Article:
Longstanding rural clinician and leading researcher at The University of Western Australia’s WA Centre for Rural Health, Dr Ivan Lin, has been named a fellow by the Australian College of Physiotherapists.
The fellowship makes Dr Lin, a long-time Geraldton resident, one of only two specialist musculoskeletal physiotherapists in country Western Australia and the only one based north of Perth.
“I was thrilled to get the news – it was a bit of a nervous wait after sitting the fellowship exams a number of weeks ago,” Dr Lin said. “Being a fellow not only advances my training and qualifications, but it feeds into my research which is wonderful.”
Image: Dr Ivan Lin.
The Australian College of Physiotherapists is the pre-eminent professional body representing specialist physiotherapists in Australasia, with fellowships awarded to those at the pinnacle of their profession.
As well as his role as a senior lecturer at the WA Centre for Rural Health, Dr Lin, who has been a physiotherapist for more than 25 years, practises at the Geraldton Regional Aboriginal Medical Service.
Well known for his research on improving the management of musculoskeletal pain, particularly for Aboriginal patients, he believes it is an area that doesn’t receive enough attention or recognition.
“Musculoskeletal issues, such as lower back pain, osteoarthritis and neck, shoulder and knee pain, are the number one cause of disability in Australia, affecting more than a quarter of all Australians.
“This burden is higher amongst Aboriginal Australians, a fact which receives too little recognition,” Dr Lin said.
"While it makes sense to direct resources towards life-threatening health conditions such as diabetes and heart disease, musculoskeletal pain causes substantial disability and suffering and is often present alongside other long-term health conditions.Dr Ivan Lin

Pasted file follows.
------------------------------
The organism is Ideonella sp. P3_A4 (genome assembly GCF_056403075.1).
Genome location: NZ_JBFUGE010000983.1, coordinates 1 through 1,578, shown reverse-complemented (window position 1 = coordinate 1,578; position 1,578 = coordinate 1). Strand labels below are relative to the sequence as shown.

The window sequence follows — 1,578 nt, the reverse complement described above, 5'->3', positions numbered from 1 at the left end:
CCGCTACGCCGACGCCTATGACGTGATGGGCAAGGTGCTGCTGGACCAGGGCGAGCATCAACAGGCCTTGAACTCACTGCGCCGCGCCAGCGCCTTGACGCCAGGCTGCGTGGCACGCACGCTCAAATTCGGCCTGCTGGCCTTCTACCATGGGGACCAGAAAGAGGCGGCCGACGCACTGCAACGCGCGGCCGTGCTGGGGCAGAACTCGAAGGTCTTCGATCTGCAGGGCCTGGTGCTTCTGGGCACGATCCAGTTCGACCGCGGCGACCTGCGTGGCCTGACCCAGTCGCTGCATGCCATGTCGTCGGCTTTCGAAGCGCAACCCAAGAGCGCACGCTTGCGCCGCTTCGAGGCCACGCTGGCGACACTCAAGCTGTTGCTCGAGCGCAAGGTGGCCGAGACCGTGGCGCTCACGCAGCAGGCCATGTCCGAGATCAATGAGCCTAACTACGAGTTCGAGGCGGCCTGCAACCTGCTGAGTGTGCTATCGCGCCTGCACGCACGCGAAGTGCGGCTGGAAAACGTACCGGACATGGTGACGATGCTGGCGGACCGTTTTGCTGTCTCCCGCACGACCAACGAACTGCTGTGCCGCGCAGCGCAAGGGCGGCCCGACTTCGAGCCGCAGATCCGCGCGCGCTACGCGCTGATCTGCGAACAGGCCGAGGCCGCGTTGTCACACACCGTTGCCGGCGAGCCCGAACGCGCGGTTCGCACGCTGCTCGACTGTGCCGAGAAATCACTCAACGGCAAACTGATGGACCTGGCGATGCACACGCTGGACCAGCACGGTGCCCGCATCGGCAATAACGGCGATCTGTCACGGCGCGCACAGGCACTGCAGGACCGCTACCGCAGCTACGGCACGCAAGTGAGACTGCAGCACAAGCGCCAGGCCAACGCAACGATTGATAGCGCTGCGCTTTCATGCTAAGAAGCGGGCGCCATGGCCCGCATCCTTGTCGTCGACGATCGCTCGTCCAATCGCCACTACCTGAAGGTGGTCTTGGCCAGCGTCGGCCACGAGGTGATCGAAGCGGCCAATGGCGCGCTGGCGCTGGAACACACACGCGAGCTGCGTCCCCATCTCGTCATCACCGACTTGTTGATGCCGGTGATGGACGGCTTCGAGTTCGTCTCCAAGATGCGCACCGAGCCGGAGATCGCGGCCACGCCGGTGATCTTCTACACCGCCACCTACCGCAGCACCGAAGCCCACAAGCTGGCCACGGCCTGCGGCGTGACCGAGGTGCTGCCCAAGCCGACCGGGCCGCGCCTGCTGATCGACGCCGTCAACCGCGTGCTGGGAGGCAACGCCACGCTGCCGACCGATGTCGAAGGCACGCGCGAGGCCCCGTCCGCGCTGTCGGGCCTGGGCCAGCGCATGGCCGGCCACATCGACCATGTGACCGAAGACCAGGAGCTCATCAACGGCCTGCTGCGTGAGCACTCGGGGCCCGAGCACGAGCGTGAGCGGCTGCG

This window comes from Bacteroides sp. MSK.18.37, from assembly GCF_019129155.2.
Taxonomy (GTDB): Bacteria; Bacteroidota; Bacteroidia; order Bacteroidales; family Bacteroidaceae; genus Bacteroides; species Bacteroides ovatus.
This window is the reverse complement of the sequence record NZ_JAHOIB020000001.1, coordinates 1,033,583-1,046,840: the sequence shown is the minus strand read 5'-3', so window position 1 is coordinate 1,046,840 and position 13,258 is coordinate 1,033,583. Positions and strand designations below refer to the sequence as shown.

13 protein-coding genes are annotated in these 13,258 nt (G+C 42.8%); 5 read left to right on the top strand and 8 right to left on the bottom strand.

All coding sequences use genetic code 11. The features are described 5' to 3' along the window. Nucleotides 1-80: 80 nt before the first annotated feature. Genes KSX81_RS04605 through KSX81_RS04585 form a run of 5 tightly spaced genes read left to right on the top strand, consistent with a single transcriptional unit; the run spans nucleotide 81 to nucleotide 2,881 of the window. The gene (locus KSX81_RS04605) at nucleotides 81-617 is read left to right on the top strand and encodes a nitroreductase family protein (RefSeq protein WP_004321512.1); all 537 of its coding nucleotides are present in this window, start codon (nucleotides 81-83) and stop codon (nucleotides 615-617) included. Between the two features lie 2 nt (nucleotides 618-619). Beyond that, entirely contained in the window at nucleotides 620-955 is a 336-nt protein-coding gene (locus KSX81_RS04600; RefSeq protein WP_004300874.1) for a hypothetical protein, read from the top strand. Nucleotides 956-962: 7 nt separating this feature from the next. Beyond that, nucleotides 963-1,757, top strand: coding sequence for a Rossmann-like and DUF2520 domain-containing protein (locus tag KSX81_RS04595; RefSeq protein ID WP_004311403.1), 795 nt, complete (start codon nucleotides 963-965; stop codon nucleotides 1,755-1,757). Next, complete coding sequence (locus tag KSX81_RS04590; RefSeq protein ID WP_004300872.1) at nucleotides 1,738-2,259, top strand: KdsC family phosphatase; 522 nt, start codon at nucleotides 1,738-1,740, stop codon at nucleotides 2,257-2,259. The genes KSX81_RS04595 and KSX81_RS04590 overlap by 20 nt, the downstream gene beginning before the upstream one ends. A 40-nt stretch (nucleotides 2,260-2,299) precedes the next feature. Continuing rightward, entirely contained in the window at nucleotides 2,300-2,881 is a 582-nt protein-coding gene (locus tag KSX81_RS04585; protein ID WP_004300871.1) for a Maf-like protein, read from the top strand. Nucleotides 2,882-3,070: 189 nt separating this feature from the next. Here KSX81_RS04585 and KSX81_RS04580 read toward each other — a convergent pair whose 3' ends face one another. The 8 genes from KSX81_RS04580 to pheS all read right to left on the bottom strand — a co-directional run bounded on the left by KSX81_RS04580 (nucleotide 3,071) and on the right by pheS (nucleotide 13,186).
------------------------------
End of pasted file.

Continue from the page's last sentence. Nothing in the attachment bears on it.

“While it makes sense to direct resources towards life-threatening health conditions such as diabetes and heart disease, musculoskeletal pain causes substantial disability and suffering and is often present alongside other long-term health conditions.
“It can also prevent people from managing their other health issues. For example, a person who has heart issues may not be able to exercise if they have a painful back or a stiff, arthritic knee.”
The father of three is also passionate about improving the Aboriginal patient experience and reducing health disparities in rural communities, and with UWA colleagues Charmaine Green and Professor Dawn Bessarab, developed Clinical Yarning, a new model of clinical communication in Aboriginal health care.
“Clinical yarning is a patient-centred approach that marries Aboriginal cultural communication preferences with biomedical understandings of health and disease. It’s patient friendly and we’ve seen great results in the areas we’ve used it so far,” Dr Lin said.
“Given the potential it has to improve relationships and outcomes for Aboriginal patients and also practitioners, it’s something we’d like to see implemented across a broader project area.”